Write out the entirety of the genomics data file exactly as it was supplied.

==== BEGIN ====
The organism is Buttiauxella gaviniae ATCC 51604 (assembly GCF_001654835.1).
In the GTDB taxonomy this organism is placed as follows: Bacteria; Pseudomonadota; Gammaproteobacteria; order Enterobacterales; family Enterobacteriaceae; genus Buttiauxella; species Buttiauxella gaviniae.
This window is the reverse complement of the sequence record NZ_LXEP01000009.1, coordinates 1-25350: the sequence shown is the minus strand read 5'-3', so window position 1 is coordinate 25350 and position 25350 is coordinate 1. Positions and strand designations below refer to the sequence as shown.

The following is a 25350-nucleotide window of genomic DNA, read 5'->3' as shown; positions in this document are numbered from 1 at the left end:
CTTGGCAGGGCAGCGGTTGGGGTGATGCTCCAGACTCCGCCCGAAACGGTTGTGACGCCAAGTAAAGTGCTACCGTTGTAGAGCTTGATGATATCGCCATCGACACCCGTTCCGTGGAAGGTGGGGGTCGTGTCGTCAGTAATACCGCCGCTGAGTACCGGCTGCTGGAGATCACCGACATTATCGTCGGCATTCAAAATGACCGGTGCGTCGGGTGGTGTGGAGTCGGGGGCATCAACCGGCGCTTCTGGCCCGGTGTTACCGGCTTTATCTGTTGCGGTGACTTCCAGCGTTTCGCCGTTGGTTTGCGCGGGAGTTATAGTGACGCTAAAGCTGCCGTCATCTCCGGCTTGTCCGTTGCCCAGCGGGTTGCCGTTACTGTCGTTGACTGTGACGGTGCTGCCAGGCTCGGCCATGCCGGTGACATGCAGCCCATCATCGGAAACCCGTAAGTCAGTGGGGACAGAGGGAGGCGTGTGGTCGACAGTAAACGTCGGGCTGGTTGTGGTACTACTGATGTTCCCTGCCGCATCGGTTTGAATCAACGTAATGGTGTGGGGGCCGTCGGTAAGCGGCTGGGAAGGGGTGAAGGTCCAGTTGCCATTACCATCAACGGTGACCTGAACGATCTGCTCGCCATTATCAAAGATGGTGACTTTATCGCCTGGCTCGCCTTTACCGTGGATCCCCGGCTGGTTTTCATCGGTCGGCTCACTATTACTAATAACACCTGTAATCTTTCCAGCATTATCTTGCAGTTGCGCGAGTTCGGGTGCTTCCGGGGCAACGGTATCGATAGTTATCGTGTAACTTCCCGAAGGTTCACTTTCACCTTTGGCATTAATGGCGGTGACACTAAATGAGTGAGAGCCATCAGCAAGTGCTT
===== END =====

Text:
The organism is Buttiauxella gaviniae ATCC 51604 (assembly GCF_001654835.1).
In the GTDB taxonomy this organism is placed as follows: Bacteria; Pseudomonadota; Gammaproteobacteria; order Enterobacterales; family Enterobacteriaceae; genus Buttiauxella; species Buttiauxella gaviniae.
This window is the reverse complement of the sequence record NZ_LXEP01000009.1, coordinates 1-25350: the sequence shown is the minus strand read 5'-3', so window position 1 is coordinate 25350 and position 25350 is coordinate 1. Positions and strand designations below refer to the sequence as shown.

The following is a 25350-nucleotide window of genomic DNA, read 5'->3' as shown; positions in this document are numbered from 1 at the left end:
CTTGGCAGGGCAGCGGTTGGGGTGATGCTCCAGACTCCGCCCGAAACGGTTGTGACGCCAAGTAAAGTGCTACCGTTGTAGAGCTTGATGATATCGCCATCGACACCCGTTCCGTGGAAGGTGGGGGTCGTGTCGTCAGTAATACCGCCGCTGAGTACCGGCTGCTGGAGATCACCGACATTATCGTCGGCATTCAAAATGACCGGTGCGTCGGGTGGTGTGGAGTCGGGGGCATCAACCGGCGCTTCTGGCCCGGTGTTACCGGCTTTATCTGTTGCGGTGACTTCCAGCGTTTCGCCGTTGGTTTGCGCGGGAGTTATAGTGACGCTAAAGCTGCCGTCATCTCCGGCTTGTCCGTTGCCCAGCGGGTTGCCGTTACTGTCGTTGACTGTGACGGTGCTGCCAGGCTCGGCCATGCCGGTGACATGCAGCCCATCATCGGAAACCCGTAAGTCAGTGGGGACAGAGGGAGGCGTGTGGTCGACAGTAAACGTCGGGCTGGTTGTGGTACTACTGATGTTCCCTGCCGCATCGGTTTGAATCAACGTAATGGTGTGGGGGCCGTCGGTAAGCGGCTGGGAAGGGGTGAAGGTCCAGTTGCCATTACCATCAACGGTGACCTGAACGATCTGCTCGCCATTATCAAAGATGGTGACTTTATCGCCTGGCTCGCCTTTACCGTGGATCCCCGGCTGGTTTTCATCGGTCGGCTCACTATTACTAATAACACCTGTAATCTTTCCAGCATTATCTTGCAGTTGCGCGAGTTCGGGTGCTTCCGGGGCAACGGTATCGATAGTTATCGTGTAACTTCCCGAAGGTTCACTTTCACCTTTGGCATTAATGGCGGTGACACTAAATGAGTGAGAGCCATCAGCAAGTGCTT